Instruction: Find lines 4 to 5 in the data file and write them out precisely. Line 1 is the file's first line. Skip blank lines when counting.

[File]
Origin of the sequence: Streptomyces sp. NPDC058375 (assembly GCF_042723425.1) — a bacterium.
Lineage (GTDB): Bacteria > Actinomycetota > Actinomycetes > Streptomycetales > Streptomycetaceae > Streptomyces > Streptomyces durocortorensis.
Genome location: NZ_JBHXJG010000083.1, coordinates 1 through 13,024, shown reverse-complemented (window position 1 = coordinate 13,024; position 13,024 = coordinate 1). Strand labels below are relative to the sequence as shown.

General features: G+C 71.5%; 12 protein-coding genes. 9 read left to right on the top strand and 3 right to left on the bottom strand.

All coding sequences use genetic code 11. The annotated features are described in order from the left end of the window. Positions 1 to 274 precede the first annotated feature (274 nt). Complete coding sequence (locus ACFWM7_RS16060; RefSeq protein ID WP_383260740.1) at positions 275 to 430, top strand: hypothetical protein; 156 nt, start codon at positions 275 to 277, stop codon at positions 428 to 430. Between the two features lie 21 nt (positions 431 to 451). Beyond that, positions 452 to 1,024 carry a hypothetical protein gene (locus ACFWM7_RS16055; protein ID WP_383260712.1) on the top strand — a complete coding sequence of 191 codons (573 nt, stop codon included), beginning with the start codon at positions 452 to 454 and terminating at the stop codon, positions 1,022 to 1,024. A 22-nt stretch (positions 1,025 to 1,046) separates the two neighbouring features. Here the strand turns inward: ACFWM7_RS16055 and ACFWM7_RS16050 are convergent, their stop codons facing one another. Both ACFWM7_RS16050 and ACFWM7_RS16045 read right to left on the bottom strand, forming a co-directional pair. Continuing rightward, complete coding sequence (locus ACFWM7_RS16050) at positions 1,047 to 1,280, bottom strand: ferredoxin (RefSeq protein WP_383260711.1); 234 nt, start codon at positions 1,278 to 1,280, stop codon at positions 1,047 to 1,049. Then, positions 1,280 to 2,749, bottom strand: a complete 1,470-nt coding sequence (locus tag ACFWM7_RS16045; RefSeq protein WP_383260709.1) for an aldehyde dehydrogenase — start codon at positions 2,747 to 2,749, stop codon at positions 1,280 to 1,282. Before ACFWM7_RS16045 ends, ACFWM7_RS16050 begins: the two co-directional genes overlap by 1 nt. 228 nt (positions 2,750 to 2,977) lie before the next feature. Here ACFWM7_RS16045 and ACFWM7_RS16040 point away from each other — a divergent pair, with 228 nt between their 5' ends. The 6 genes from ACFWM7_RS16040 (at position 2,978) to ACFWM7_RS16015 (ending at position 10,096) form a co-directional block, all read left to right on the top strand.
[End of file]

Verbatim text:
General features: G+C 71.5%; 12 protein-coding genes. 9 read left to right on the top strand and 3 right to left on the bottom strand.

All coding sequences use genetic code 11. The annotated features are described in order from the left end of the window. Positions 1 to 274 precede the first annotated feature (274 nt). Complete coding sequence (locus ACFWM7_RS16060; RefSeq protein ID WP_383260740.1) at positions 275 to 430, top strand: hypothetical protein; 156 nt, start codon at positions 275 to 277, stop codon at positions 428 to 430. Between the two features lie 21 nt (positions 431 to 451). Beyond that, positions 452 to 1,024 carry a hypothetical protein gene (locus ACFWM7_RS16055; protein ID WP_383260712.1) on the top strand — a complete coding sequence of 191 codons (573 nt, stop codon included), beginning with the start codon at positions 452 to 454 and terminating at the stop codon, positions 1,022 to 1,024. A 22-nt stretch (positions 1,025 to 1,046) separates the two neighbouring features. Here the strand turns inward: ACFWM7_RS16055 and ACFWM7_RS16050 are convergent, their stop codons facing one another. Both ACFWM7_RS16050 and ACFWM7_RS16045 read right to left on the bottom strand, forming a co-directional pair. Continuing rightward, complete coding sequence (locus ACFWM7_RS16050) at positions 1,047 to 1,280, bottom strand: ferredoxin (RefSeq protein WP_383260711.1); 234 nt, start codon at positions 1,278 to 1,280, stop codon at positions 1,047 to 1,049. Then, positions 1,280 to 2,749, bottom strand: a complete 1,470-nt coding sequence (locus tag ACFWM7_RS16045; RefSeq protein WP_383260709.1) for an aldehyde dehydrogenase — start codon at positions 2,747 to 2,749, stop codon at positions 1,280 to 1,282. Before ACFWM7_RS16045 ends, ACFWM7_RS16050 begins: the two co-directional genes overlap by 1 nt. 228 nt (positions 2,750 to 2,977) lie before the next feature. Here ACFWM7_RS16045 and ACFWM7_RS16040 point away from each other — a divergent pair, with 228 nt between their 5' ends. The 6 genes from ACFWM7_RS16040 (at position 2,978) to ACFWM7_RS16015 (ending at position 10,096) form a co-directional block, all read left to right on the top strand.